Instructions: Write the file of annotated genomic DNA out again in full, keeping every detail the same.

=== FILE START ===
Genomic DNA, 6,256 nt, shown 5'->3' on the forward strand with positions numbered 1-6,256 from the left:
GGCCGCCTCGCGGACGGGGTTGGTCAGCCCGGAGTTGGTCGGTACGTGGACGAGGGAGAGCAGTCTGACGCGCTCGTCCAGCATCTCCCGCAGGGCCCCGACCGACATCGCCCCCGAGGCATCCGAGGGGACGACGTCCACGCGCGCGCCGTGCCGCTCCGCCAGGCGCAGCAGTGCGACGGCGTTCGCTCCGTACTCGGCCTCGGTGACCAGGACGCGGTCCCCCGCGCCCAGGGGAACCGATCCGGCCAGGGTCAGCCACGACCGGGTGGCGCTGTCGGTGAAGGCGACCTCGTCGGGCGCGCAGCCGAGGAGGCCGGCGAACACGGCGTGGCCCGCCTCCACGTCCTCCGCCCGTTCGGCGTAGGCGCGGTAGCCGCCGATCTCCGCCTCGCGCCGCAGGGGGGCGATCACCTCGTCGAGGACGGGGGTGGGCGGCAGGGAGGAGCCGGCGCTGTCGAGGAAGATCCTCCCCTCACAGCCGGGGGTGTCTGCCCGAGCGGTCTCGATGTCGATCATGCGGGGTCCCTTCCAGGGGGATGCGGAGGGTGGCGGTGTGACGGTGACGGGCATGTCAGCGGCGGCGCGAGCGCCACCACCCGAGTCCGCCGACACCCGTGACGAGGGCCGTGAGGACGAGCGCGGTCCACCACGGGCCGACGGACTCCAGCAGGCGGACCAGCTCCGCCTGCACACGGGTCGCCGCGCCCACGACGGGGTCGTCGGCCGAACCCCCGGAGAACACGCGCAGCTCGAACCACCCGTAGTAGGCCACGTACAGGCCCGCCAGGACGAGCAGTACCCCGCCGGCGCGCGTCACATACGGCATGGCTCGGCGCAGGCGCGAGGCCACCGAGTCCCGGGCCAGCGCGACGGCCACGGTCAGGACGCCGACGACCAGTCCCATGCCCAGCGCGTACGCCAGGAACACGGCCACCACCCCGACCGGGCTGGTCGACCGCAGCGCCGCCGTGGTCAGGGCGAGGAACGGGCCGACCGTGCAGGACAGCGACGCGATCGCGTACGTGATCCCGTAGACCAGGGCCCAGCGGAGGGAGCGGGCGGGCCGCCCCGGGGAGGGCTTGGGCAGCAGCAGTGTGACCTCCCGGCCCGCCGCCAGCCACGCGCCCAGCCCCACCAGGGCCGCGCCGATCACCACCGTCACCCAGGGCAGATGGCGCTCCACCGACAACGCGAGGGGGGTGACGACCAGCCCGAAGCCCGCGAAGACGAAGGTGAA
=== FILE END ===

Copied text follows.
Genomic DNA, 6,256 nt, shown 5'->3' on the forward strand with positions numbered 1-6,256 from the left:
GGCCGCCTCGCGGACGGGGTTGGTCAGCCCGGAGTTGGTCGGTACGTGGACGAGGGAGAGCAGTCTGACGCGCTCGTCCAGCATCTCCCGCAGGGCCCCGACCGACATCGCCCCCGAGGCATCCGAGGGGACGACGTCCACGCGCGCGCCGTGCCGCTCCGCCAGGCGCAGCAGTGCGACGGCGTTCGCTCCGTACTCGGCCTCGGTGACCAGGACGCGGTCCCCCGCGCCCAGGGGAACCGATCCGGCCAGGGTCAGCCACGACCGGGTGGCGCTGTCGGTGAAGGCGACCTCGTCGGGCGCGCAGCCGAGGAGGCCGGCGAACACGGCGTGGCCCGCCTCCACGTCCTCCGCCCGTTCGGCGTAGGCGCGGTAGCCGCCGATCTCCGCCTCGCGCCGCAGGGGGGCGATCACCTCGTCGAGGACGGGGGTGGGCGGCAGGGAGGAGCCGGCGCTGTCGAGGAAGATCCTCCCCTCACAGCCGGGGGTGTCTGCCCGAGCGGTCTCGATGTCGATCATGCGGGGTCCCTTCCAGGGGGATGCGGAGGGTGGCGGTGTGACGGTGACGGGCATGTCAGCGGCGGCGCGAGCGCCACCACCCGAGTCCGCCGACACCCGTGACGAGGGCCGTGAGGACGAGCGCGGTCCACCACGGGCCGACGGACTCCAGCAGGCGGACCAGCTCCGCCTGCACACGGGTCGCCGCGCCCACGACGGGGTCGTCGGCCGAACCCCCGGAGAACACGCGCAGCTCGAACCACCCGTAGTAGGCCACGTACAGGCCCGCCAGGACGAGCAGTACCCCGCCGGCGCGCGTCACATACGGCATGGCTCGGCGCAGGCGCGAGGCCACCGAGTCCCGGGCCAGCGCGACGGCCACGGTCAGGACGCCGACGACCAGTCCCATGCCCAGCGCGTACGCCAGGAACACGGCCACCACCCCGACCGGGCTGGTCGACCGCAGCGCCGCCGTGGTCAGGGCGAGGAACGGGCCGACCGTGCAGGACAGCGACGCGATCGCGTACGTGATCCCGTAGACCAGGGCCCAGCGGAGGGAGCGGGCGGGCCGCCCCGGGGAGGGCTTGGGCAGCAGCAGTGTGACCTCCCGGCCCGCCGCCAGCCACGCGCCCAGCCCCACCAGGGCCGCGCCGATCACCACCGTCACCCAGGGCAGATGGCGCTCCACCGACAACGCGAGGGGGGTGACGACCAGCCCGAAGCCCGCGAAGACGAAGGTGAA